These websites will be most effective with broad input from as many members of the public as possible visiting these sites and providing feedback on the development of each agency’s open government plan, including ideas for how to make the agency more effective and efficient and suggestions for data that should be published online. These public brainstorms utilize similar free, easy-to-use tools as the White House used in soliciting public engagement in developing its open government agenda. People can post an idea, comment on the ideas of others, and rate and rank ideas to provide the agency with an ordered list of categorized suggestions. This is the first time something like this has been tried across the entire executive branch and we are eager to solicit input.
Now through March 19th, the American people can make a difference by logging on to each agency’s open government page and making your voices heard. We hope you will assist us in this historic effort to bridge the gap between citizens and their government. It would be particularly helpful for you to provide specific suggestions for what agencies should include in required elements of their plans. These elements include a strategic action plan to improve transparency, as well as agency proposals to use technology platforms and other innovative methods (e.g., prizes and competition) to improve collaboration.
Start participating today – visit one or more of these websites and provide feedback:
- Agency for International Development, U.S. (USAID)
- Agriculture, U.S. Department of (USDA)
- Board of Governors of the Federal Reserve System
- Broadcasting Board of Governors (BBG)
- Commerce, U.S Department of (DOC)
- Council on Environmental Quality (CEQ)
- Defense, Department of (DOD)
- Education, U.S. Department of
- Energy, U.S. Department of (DOE)
- Environmental Protection Agency (EPA)
- Equal Employment Opportunity Commission (EEOC)
- Federal Communications Commission (FCC)
- Federal Deposit Insurance Corporation (FDIC)
- General Services Administration, U.S. (GSA)
- Health & Human Services, U.S. Department of (HHS)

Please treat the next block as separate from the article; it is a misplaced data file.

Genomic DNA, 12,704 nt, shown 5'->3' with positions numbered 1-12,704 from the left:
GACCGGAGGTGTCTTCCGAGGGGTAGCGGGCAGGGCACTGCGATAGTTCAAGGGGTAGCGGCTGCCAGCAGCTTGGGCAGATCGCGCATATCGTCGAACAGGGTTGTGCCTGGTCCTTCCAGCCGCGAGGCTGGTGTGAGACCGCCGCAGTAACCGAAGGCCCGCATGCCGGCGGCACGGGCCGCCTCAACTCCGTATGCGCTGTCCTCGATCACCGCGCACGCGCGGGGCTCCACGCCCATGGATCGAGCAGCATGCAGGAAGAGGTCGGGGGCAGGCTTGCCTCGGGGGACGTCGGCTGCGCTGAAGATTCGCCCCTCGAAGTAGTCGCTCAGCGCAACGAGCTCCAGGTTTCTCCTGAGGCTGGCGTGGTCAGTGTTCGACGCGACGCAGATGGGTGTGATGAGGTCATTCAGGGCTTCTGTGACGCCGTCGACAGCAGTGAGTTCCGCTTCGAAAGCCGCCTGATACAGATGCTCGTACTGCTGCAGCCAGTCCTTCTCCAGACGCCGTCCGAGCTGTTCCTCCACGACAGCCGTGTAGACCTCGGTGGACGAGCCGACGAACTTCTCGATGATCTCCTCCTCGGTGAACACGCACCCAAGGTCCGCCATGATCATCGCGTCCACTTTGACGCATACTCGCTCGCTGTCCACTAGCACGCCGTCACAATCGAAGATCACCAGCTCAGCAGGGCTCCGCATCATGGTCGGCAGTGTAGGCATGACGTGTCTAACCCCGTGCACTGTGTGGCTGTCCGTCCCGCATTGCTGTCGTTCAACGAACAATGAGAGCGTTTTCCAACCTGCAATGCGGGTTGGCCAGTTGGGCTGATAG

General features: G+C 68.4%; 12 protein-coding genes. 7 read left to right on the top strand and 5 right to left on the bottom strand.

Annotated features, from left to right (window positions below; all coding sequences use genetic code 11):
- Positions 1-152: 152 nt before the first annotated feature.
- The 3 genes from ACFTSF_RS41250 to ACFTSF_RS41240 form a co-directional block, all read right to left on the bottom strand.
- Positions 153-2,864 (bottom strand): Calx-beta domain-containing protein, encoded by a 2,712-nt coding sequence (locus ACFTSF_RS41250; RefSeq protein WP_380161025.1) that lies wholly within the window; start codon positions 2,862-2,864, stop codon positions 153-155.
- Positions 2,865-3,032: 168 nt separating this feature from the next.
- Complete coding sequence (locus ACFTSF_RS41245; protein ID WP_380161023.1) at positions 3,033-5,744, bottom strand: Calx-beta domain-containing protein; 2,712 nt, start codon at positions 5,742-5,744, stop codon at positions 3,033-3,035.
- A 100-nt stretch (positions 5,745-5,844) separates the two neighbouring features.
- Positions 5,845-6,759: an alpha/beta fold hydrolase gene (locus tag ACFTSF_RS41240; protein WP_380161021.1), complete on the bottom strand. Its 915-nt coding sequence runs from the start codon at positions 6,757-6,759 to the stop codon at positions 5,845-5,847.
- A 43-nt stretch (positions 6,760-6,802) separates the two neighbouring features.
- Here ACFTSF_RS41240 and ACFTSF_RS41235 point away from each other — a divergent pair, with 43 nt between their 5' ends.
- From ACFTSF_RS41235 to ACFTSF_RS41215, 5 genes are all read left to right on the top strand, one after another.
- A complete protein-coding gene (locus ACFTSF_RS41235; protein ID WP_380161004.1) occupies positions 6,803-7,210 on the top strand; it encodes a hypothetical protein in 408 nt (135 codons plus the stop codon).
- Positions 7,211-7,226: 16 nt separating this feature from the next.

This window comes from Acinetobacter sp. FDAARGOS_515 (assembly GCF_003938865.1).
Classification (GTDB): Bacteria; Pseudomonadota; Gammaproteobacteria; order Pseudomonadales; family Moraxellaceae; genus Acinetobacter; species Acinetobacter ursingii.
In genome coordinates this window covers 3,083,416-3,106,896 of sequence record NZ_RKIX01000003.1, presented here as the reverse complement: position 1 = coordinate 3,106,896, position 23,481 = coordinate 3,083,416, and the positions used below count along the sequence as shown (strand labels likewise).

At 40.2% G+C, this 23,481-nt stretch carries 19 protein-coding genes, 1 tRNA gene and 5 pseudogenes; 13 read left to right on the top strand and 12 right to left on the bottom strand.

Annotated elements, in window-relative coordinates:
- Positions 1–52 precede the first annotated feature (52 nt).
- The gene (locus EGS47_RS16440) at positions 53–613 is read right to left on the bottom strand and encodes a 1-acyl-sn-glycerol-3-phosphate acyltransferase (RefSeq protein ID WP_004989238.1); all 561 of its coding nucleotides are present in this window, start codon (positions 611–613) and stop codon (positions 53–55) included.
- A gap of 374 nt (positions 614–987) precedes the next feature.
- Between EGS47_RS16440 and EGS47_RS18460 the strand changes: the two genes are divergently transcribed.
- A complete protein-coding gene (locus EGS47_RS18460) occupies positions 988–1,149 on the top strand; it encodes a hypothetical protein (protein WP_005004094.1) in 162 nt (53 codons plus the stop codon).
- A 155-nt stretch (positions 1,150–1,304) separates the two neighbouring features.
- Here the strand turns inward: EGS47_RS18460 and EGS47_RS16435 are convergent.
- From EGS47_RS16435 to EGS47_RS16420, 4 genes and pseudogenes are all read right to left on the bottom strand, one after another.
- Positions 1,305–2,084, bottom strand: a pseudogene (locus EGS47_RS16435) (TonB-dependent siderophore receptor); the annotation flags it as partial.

- Homeland Security, U.S. Department of (DHS)
- Housing and Urban Development, Department of (HUD)
- Interior, U.S. Department of the (DOI)
- Justice, U.S. Department of (DOJ)
- Labor, U.S. Department of (DOL)
- National Aeronautics and Space Administration (NASA)
- National Archives
- National Endowment of the Arts (NEA)
- National Science Foundation (NSF)
- Nuclear Regulatory Commission, U.S. (NRC)
- Office of Management and Budget (OMB)
- Office of National Drug Control Policy (ONDCP)
- Office of Personnel Management, U.S. (OPM)
- Office of Science and Technology Policy, Executive Office of the President
- Office of the U.S. Trade Representative (USTR)
- Small Business Administration (SBA)
- Social Security Administration (SSA)
- State, U.S. Department of
- Transportation, U.S. Department of (DOT)
- Treasury, U.S. Department of the
- Veterans Affairs, U.S. Department of (VA)
To see the tops ideas across government, visit OpenGovTracker.com or view the agency contact information for a complete list of all agencies, their contact information, their dialog tool URLs and RSS feeds, and other ways for the public to submit ideas. Ideas and comments that are submitted via email, phone, or other means will be posted on the agency's dialog site by moderators. That will allow others to comment and vote on these ideas.
This is only the latest effort by the Administration to make the government more transparent. Our other concrete commitments to openness include issuing the Open Government Directive, putting up more government information than ever before on data.gov and recovery.gov, reforming the government’s FOIA processes, providing on-line access to White House staff financial reports and salaries, issuing an executive order to fight unnecessary secrecy and speed declassification, reversing an executive order that previously limited access to presidential records, and webcasting White House meetings and conferences. The release also compliments our new lobbying rules, which in addition to closing the revolving door for lobbyists who work in government have also emphasized expanding disclosure of lobbyist contacts with the government. And the President capped the year off by calling in the State of the Union for bold transparency initiatives (pdf) as part of his reform agenda for 2010 and the years ahead.
Tina Tchen is Deputy Assistant to the President and Director of the Office of Public Engagement